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    ABSTRACT: Ireland has traditionally operated a liberal policy of voluntary fortification, but little is known about how this practice, along with supplement use, affects population intakes and status of folate and vitamin B-12. The aim was to examine the relative impact of voluntary fortification and supplement use on dietary intakes and biomarker status of folate and vitamin B-12 in Irish adults. Folic acid and vitamin B-12 from fortified foods and supplements were estimated by using brand information for participants from the cross-sectional National Adult Nutrition Survey 2008-2010. Dietary and biomarker values were compared between 6 mutually exclusive consumption groups formed on the basis of folic acid intake. The consumption of folic acid through fortified foods at low, medium, and high levels of exposure [median (IQR) intakes of 22 (13, 32), 69 (56, 84), and 180 (137, 248) μg/d, respectively]; from supplements [203 (150, 400) μg/d]; or from both sources [287 (220, 438) μg/d] was associated with significantly higher folate intakes and status compared with nonconsumption of folic acid (18% of the population). Median (IQR) red blood cell (RBC) folate increased significantly from 699 (538, 934) nmol/L in nonconsumers to 1040 (83, 1390) nmol/L in consumers with a high intake of fortified foods (P < 0.001), with further nonsignificant increases in supplement users. Supplement use but not fortification was associated with significantly higher serum vitamin B-12 concentrations relative to nonconsumers (P < 0.001). Two-thirds of young women had suboptimal RBC folate for protection against neural tube defects (NTDs); among nonconsumers of folic acid, only 16% attained optimal RBC folate. The consumption of voluntarily fortified foods and/or supplement use was associated with significantly higher dietary intakes and biomarker status of folate in Irish adults. Of concern, the majority of young women remain suboptimally protected against NTDs. © 2015 American Society for Nutrition.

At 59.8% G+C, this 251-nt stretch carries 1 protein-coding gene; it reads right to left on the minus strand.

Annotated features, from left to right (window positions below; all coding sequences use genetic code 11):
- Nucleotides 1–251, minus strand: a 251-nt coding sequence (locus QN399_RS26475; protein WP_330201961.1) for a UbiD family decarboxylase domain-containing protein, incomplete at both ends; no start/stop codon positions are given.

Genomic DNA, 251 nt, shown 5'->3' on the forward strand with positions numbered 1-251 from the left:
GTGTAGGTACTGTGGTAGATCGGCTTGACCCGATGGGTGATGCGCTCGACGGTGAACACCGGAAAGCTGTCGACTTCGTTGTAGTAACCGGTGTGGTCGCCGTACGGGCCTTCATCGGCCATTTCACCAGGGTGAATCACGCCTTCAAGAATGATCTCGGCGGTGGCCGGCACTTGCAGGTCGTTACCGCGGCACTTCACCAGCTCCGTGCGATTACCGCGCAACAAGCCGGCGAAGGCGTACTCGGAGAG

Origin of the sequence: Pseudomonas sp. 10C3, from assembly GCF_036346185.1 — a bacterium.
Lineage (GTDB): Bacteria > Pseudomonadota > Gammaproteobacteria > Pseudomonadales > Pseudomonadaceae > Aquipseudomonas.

American Journal of Clinical Nutrition 04/2015; 101(6). DOI:10.3945/ajcn.115.107151 · 6.77 Impact Factor